Via Cartoon Brew comes the sad news that classic voice actor Dayton Allen has died. Allen did voices for boatloads of Terrytoon cartoons in his career, including Heckle and Jeckle and Deputy Dawg.

Word on the street is that William Castle's The Tingler is getting a remake. There's no word yet as to whether the new one will be in Percepto.

The DVD Drive-in has some cool info about some blaxploitation stuff coming from Universal and a Toho/Media Blasters team up that's gonna bring you the likes of The Mysterians and Attack of the Mushroom People. And heck, check out Casey Scott's review of the All the Colors of the Dark DVD while you're at it.

Pass the Amanita muscarina!

Friday, November 12, 2004

Though this space may be well into the throes of a slow death, I can't help but point out that there's a new book of nudes (many in 3-D) that were taken by silent film star Harold Lloyd. After years of sitting on the material from the Lloyd estate, it appears the heirs have finally decided to really let loose.

Wednesday, November 10, 2004

Nothing to see here.

Tuesday, November 09, 2004

Phillip Pullman talks the film version of His Dark Materials. You all can have your dweeby Harry Potter--I'll take a character like Lyra over that little dork any day.

Now here's an intriguing storyline: an upcoming horror film from the Land of the Kiwi and Kakapo titled Black Sheep will feature terrifying action featuring mutant....sheep. It's the Night of the Lepus of the new millenium!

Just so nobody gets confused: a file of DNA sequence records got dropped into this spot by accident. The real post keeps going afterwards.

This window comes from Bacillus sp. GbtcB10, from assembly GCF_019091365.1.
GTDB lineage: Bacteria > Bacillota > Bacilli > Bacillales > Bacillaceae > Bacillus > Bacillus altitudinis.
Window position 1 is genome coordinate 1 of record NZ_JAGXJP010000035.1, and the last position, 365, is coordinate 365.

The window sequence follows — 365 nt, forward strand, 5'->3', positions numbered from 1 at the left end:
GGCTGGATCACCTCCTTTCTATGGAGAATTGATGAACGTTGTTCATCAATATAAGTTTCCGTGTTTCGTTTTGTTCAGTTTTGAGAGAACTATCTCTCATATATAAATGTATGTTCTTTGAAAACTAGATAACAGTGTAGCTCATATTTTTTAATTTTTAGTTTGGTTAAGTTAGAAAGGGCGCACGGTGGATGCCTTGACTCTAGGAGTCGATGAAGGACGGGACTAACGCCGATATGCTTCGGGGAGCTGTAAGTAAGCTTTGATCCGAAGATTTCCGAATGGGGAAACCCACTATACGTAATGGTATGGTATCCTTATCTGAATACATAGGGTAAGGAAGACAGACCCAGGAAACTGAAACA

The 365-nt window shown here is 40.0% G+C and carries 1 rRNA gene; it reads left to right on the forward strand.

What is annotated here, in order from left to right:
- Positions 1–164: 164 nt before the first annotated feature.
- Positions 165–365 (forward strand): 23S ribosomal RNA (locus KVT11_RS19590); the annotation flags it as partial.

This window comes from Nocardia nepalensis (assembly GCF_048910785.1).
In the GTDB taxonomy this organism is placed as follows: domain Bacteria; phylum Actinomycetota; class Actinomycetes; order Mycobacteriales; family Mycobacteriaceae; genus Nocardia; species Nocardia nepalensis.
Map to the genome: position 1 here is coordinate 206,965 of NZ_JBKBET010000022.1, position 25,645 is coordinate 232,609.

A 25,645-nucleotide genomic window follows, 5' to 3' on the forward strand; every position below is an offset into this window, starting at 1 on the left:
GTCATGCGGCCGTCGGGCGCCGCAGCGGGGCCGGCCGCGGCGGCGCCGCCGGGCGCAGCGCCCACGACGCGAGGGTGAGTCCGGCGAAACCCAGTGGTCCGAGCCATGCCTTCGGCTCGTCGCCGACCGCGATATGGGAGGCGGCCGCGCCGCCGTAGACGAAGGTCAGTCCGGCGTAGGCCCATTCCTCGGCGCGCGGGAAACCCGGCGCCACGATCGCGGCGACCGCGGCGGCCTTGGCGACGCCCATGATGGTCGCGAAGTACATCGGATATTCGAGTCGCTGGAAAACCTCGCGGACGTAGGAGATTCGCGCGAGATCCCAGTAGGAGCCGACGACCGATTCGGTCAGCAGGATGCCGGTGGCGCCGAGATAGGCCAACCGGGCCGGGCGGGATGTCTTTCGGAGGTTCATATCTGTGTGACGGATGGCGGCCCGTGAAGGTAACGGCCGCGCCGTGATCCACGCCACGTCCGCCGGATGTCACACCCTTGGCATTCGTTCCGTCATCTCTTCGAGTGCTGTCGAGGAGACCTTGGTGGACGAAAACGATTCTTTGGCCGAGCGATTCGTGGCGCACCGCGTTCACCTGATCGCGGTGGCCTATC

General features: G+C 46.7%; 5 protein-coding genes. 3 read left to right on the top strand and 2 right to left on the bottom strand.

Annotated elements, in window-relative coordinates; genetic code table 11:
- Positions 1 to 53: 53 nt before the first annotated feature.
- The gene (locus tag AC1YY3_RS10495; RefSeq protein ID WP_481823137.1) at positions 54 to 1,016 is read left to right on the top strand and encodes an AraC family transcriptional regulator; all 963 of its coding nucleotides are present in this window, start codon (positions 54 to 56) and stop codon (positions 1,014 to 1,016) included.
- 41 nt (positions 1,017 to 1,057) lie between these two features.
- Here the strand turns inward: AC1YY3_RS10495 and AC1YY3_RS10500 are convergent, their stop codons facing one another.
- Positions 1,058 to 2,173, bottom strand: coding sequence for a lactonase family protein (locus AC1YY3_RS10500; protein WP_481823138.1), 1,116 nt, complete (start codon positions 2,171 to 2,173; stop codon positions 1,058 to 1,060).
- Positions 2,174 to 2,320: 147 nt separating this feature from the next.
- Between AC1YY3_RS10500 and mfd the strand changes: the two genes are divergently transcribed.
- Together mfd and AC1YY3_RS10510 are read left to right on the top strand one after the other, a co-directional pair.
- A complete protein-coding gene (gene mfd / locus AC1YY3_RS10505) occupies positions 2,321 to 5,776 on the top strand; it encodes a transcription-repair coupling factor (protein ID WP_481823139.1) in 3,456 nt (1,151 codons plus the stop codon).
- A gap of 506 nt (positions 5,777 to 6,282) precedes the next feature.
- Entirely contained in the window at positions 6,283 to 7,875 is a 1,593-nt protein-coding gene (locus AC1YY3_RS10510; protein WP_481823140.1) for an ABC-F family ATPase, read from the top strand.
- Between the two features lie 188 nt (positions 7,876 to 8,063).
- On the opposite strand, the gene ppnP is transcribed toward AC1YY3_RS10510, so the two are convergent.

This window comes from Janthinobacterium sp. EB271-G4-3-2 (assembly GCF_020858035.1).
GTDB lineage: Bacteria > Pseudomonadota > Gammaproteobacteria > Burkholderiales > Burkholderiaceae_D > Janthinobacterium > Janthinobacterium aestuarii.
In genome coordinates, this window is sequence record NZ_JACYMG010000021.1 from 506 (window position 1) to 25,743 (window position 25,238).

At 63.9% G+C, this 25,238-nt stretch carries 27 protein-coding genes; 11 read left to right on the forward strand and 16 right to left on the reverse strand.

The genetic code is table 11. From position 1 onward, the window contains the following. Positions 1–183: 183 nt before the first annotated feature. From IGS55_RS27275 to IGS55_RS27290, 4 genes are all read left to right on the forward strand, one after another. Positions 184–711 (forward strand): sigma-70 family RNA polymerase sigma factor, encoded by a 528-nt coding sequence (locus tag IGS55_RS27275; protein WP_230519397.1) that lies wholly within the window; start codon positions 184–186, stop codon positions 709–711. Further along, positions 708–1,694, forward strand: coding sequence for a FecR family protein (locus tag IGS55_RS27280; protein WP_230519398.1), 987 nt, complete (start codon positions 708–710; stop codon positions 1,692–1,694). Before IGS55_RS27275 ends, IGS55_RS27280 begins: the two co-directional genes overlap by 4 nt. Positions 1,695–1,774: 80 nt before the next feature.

Classic animation fans, here's a pointer for you--check out ebay for some fantastic collections of early animation that have been put together by Thunderbean Animation: Van Beuren's The Adventures of Cubby Bear, the Pat Sullivan Studios' Felix the Cat and some classic Max Fleischer Studio cartoons of Popeye. I've only picked up the Cubby Bear DVD thus far, but by all accounts each one of these disks is worth a look.

HK actress Cherrie Ying has gone and gotten herself busted for possession of ketamine. Oops. But in other, better HK film news: Jet Li and Ronnie Yu will be teaming up for a new martial arts extravaganza.

Special K did *not* take my troubles away

Monday, November 08, 2004

Well, so what happened in my Blogger-inspired absence? It looks like there's new issues of Rouge, Senses of Cinema and Midnight Eye. (The pioneers of anime piece at the latter site is especially well worth a read).

Peter Bradshaw recaps his top ten gleaned from this year's London Film Festival, and it looks like a nice bunch of celluloid.

From the Let's Remake Every Asian Horror Flick Department comes the news that the Korean film The Doll Master is likely to be remade by Dimension. (But probably without Lim Eun-Kyung. Rats. I dig the Little Match Girl.) I think we're all wondering now why the Wes Craven directed remake of Kiyoshi Kurosawa's Kairo was killed...

A real mess of a movie!